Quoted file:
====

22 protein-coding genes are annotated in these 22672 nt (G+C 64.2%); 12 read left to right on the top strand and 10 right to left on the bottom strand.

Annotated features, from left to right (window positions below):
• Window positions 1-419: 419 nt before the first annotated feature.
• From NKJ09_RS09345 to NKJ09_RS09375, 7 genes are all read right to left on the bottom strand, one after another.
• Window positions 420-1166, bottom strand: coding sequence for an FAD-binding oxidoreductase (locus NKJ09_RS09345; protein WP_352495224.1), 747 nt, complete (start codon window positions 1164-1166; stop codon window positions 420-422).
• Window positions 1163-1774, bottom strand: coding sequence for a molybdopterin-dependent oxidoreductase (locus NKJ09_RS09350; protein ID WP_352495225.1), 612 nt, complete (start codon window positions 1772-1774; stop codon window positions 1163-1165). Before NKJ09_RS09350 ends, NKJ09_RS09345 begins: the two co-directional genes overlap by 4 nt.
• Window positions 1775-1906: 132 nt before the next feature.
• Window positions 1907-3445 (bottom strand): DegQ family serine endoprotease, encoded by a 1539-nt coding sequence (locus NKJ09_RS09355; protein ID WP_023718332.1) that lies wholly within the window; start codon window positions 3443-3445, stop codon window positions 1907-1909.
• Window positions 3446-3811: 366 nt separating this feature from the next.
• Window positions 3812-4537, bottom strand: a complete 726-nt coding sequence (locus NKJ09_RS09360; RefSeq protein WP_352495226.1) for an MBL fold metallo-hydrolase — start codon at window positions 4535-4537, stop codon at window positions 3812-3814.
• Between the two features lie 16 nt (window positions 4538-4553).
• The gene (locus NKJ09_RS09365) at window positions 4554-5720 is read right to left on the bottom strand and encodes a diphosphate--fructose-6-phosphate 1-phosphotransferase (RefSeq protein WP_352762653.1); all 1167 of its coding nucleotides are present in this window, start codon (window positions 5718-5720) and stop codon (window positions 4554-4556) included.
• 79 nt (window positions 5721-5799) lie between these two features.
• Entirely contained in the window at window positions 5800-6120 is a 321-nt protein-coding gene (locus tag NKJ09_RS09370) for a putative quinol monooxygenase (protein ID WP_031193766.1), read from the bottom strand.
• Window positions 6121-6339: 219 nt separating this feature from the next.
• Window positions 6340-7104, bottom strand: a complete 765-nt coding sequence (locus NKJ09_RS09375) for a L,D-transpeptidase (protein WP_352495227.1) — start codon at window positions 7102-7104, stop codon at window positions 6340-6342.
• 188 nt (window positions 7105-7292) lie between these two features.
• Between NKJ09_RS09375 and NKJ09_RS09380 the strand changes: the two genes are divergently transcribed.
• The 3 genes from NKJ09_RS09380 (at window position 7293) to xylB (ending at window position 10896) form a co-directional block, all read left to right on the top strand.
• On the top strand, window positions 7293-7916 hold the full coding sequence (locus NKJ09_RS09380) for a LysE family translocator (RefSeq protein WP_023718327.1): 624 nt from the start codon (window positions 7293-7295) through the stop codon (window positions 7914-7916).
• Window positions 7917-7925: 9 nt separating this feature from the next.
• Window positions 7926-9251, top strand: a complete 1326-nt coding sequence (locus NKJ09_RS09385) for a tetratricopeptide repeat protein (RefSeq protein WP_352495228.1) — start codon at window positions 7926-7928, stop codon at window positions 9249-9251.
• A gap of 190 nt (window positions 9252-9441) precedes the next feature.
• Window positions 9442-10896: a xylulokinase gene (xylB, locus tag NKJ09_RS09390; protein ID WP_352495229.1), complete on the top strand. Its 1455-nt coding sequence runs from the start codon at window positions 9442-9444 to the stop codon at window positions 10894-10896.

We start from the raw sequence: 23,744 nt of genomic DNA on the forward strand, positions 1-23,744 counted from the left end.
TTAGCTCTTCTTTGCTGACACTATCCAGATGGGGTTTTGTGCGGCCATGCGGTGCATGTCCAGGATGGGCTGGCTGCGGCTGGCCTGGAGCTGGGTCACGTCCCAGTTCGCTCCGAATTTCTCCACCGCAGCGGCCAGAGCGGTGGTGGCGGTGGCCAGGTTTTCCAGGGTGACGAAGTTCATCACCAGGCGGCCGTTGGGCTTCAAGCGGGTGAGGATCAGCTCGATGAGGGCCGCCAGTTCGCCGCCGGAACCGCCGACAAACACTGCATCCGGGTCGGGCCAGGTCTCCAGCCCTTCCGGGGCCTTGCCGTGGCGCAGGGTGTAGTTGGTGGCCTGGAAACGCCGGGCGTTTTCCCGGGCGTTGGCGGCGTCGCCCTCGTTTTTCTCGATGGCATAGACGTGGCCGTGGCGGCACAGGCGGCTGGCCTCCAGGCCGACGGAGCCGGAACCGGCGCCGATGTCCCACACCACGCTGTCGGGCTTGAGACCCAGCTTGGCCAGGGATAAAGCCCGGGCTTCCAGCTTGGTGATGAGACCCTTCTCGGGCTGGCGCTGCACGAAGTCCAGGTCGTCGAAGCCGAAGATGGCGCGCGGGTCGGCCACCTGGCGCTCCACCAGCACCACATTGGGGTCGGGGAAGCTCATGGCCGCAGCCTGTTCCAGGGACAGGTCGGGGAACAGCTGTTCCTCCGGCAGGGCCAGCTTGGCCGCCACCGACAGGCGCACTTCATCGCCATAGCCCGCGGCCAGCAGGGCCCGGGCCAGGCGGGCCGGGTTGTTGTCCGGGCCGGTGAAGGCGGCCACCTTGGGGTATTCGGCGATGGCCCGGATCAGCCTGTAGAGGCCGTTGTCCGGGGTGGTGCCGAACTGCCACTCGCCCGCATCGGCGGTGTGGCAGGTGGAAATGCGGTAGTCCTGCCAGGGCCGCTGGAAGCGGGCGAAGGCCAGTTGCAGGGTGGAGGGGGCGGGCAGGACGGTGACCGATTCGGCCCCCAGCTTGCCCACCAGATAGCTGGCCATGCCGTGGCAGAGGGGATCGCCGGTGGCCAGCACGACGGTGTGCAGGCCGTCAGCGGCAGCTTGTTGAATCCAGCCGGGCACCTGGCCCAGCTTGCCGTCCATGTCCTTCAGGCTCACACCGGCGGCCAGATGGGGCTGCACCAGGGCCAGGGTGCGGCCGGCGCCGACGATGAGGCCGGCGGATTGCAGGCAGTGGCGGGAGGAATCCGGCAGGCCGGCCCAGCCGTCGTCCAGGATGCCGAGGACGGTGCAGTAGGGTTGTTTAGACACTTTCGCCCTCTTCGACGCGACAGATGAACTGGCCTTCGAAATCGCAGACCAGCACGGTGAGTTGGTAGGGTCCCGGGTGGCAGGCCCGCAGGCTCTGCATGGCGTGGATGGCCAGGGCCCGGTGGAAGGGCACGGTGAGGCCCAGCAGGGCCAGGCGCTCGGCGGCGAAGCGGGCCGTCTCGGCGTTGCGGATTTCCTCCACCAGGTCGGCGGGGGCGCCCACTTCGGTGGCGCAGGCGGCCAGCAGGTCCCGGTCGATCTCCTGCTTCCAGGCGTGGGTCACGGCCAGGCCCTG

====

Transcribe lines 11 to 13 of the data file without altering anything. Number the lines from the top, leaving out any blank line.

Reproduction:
• Between the two features lie 16 nt (window positions 4538-4553).
• The gene (locus NKJ09_RS09365) at window positions 4554-5720 is read right to left on the bottom strand and encodes a diphosphate--fructose-6-phosphate 1-phosphotransferase (RefSeq protein WP_352762653.1); all 1167 of its coding nucleotides are present in this window, start codon (window positions 5718-5720) and stop codon (window positions 4554-4556) included.
• 79 nt (window positions 5721-5799) lie between these two features.